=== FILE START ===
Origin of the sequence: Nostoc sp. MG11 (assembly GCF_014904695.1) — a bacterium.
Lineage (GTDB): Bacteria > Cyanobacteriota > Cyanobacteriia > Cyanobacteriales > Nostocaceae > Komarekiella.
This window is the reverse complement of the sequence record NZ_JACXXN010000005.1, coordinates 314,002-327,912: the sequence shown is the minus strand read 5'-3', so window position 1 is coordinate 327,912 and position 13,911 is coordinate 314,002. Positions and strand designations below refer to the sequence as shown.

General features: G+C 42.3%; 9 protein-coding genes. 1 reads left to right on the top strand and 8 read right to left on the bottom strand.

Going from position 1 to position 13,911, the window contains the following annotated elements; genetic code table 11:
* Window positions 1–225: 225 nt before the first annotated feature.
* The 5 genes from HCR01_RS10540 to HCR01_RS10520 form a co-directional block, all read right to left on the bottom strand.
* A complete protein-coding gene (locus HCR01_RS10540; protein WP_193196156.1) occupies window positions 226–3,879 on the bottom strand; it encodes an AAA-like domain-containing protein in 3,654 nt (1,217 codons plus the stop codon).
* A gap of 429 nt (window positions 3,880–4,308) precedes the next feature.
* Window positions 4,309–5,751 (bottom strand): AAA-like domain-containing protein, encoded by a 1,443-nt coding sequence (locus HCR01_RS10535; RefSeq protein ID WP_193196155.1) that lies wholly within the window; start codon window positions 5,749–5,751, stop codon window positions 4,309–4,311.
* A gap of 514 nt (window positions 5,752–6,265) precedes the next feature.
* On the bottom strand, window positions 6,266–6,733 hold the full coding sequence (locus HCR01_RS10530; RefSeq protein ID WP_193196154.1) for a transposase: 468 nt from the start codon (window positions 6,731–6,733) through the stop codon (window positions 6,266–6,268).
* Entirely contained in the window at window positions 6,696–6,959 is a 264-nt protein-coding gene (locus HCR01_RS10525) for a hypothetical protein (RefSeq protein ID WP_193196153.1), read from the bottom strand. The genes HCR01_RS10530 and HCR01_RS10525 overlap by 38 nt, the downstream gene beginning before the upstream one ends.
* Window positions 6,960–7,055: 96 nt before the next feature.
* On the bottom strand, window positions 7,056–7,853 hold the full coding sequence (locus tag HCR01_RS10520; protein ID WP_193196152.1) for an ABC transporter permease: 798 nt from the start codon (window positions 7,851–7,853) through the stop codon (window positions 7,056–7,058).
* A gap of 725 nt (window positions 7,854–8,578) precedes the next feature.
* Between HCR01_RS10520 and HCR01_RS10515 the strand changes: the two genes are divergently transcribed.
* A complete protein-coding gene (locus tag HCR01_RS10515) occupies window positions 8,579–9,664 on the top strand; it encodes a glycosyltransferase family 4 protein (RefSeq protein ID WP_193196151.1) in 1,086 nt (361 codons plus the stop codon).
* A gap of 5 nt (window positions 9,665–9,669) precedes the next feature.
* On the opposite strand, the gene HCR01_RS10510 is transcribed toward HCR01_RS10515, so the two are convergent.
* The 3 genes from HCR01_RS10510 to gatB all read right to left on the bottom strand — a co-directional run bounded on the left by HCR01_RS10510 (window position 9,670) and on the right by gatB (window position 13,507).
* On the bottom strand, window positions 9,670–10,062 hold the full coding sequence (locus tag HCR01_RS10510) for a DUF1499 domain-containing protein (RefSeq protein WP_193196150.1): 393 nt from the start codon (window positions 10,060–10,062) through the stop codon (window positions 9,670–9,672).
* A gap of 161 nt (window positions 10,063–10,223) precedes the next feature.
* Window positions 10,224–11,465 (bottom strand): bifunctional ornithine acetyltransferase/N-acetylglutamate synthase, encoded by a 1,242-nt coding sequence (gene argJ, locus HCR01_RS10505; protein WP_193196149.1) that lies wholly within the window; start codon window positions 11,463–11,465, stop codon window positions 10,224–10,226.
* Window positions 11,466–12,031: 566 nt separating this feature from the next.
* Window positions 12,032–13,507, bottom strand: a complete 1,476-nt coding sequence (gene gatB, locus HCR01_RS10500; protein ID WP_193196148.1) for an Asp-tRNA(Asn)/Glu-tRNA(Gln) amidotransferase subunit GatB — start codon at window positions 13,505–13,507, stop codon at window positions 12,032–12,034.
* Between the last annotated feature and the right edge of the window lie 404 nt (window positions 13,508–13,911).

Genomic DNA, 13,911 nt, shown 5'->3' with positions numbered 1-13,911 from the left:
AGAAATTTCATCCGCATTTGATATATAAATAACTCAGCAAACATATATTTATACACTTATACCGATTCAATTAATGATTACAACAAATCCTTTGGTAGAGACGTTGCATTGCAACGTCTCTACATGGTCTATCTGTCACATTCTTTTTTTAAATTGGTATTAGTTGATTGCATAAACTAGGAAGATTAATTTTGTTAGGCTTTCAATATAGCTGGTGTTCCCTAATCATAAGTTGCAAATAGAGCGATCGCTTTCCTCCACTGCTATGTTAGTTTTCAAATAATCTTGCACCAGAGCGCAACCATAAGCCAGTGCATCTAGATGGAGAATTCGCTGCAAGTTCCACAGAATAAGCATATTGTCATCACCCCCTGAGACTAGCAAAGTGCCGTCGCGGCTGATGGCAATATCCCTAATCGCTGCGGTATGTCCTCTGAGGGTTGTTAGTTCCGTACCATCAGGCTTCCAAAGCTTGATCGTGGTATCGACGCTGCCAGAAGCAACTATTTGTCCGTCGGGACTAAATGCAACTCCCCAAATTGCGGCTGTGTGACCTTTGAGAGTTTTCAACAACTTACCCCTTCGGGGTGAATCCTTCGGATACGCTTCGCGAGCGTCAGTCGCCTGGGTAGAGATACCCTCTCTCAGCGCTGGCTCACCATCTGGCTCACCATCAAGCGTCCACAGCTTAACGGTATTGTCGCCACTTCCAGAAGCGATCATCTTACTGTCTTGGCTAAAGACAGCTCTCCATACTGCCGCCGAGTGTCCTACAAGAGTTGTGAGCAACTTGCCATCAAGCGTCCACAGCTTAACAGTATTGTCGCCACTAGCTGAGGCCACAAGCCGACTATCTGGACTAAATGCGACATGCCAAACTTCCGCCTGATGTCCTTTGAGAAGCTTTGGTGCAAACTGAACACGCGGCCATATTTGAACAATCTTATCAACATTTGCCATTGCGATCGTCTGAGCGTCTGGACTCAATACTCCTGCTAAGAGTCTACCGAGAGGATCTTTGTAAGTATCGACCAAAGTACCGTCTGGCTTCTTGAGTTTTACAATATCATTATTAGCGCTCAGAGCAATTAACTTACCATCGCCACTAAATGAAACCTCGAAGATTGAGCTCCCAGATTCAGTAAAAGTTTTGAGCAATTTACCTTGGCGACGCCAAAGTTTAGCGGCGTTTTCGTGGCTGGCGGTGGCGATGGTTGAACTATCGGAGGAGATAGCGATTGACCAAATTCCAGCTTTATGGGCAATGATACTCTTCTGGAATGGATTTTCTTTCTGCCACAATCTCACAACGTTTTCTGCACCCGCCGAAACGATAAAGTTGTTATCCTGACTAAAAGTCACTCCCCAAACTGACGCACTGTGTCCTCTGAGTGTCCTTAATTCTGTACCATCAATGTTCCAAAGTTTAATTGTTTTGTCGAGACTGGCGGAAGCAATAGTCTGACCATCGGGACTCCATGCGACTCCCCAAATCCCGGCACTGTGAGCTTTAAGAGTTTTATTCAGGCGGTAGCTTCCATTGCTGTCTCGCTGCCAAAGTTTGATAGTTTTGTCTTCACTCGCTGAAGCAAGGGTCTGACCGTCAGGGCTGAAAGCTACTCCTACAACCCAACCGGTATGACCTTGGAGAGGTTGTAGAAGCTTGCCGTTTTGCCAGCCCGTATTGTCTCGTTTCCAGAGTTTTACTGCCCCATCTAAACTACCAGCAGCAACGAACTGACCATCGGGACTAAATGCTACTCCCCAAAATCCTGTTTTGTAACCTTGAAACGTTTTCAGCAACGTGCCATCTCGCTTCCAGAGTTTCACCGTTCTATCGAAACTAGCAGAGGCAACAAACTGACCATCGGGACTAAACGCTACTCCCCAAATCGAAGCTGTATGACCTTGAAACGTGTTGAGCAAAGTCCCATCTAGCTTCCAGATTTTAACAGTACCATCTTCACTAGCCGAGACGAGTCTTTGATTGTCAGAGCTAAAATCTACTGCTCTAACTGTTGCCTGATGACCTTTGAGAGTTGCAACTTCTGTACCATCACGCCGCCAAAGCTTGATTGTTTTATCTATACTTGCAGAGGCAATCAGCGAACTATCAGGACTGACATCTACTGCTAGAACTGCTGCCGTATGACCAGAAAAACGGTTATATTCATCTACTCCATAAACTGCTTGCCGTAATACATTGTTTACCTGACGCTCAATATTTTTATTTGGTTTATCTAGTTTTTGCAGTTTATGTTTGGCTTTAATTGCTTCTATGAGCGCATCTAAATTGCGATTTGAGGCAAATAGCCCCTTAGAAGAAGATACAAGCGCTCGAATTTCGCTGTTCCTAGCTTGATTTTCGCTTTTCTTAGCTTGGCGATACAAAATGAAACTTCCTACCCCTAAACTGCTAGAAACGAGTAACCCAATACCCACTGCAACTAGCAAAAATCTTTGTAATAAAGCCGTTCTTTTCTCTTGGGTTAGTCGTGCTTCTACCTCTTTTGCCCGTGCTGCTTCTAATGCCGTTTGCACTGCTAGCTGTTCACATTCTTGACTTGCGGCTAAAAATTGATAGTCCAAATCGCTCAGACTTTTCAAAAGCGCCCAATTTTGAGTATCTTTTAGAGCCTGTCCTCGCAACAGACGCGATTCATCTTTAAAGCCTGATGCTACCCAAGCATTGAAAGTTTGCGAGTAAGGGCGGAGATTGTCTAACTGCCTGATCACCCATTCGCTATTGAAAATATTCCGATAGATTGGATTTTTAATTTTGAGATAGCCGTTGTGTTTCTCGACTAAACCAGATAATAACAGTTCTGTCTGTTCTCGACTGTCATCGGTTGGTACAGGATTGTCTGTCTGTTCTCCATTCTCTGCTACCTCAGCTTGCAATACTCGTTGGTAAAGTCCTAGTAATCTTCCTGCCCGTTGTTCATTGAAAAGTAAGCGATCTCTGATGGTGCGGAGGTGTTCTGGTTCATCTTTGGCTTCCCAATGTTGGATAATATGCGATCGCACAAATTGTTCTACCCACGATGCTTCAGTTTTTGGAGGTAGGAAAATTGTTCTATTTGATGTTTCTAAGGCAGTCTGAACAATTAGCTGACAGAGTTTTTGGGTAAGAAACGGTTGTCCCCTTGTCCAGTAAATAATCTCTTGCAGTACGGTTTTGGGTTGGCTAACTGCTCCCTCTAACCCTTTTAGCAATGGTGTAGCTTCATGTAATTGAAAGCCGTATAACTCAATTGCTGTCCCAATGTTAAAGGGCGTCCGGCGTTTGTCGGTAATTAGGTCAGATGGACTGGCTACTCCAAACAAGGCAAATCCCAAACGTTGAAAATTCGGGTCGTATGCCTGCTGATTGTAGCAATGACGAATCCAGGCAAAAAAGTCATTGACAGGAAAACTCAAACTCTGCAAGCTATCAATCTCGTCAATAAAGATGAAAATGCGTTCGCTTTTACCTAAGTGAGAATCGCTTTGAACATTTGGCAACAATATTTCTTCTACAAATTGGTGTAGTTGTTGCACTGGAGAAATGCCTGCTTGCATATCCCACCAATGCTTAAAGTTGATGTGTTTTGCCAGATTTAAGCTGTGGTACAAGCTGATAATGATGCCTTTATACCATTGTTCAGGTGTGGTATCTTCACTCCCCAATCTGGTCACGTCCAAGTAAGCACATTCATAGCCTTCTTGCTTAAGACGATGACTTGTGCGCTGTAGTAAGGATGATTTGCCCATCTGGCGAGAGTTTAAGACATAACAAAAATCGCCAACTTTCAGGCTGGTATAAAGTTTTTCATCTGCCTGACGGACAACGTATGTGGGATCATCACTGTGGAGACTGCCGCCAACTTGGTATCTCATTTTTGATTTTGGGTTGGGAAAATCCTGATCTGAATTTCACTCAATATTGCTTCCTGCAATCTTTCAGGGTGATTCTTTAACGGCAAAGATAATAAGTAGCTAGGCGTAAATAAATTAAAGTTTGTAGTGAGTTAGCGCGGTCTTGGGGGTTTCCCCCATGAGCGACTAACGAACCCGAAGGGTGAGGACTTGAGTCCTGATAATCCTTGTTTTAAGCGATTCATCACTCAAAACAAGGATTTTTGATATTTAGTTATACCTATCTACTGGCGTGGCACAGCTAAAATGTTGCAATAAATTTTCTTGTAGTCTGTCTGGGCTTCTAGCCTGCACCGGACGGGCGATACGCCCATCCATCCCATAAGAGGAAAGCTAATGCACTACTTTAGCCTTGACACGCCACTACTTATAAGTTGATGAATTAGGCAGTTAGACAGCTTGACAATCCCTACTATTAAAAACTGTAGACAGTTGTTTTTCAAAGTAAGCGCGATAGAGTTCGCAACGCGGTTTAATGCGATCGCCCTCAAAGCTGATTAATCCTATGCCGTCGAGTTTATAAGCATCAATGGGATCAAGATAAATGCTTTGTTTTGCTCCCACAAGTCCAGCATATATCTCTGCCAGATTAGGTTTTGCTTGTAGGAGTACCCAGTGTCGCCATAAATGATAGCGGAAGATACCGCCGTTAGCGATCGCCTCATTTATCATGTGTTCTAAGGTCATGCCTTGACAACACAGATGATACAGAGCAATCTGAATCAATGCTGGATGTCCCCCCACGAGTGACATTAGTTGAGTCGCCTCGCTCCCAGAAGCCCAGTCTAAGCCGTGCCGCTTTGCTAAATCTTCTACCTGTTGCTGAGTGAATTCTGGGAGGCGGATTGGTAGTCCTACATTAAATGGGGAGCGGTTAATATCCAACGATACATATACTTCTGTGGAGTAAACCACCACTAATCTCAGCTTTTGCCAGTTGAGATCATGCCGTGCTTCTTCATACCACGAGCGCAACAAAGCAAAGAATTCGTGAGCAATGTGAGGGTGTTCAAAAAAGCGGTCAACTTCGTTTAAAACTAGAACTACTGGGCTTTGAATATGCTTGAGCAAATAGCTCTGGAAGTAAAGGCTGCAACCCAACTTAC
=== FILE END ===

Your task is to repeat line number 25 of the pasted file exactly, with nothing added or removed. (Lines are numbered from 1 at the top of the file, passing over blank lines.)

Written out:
* Window positions 11,466–12,031: 566 nt separating this feature from the next.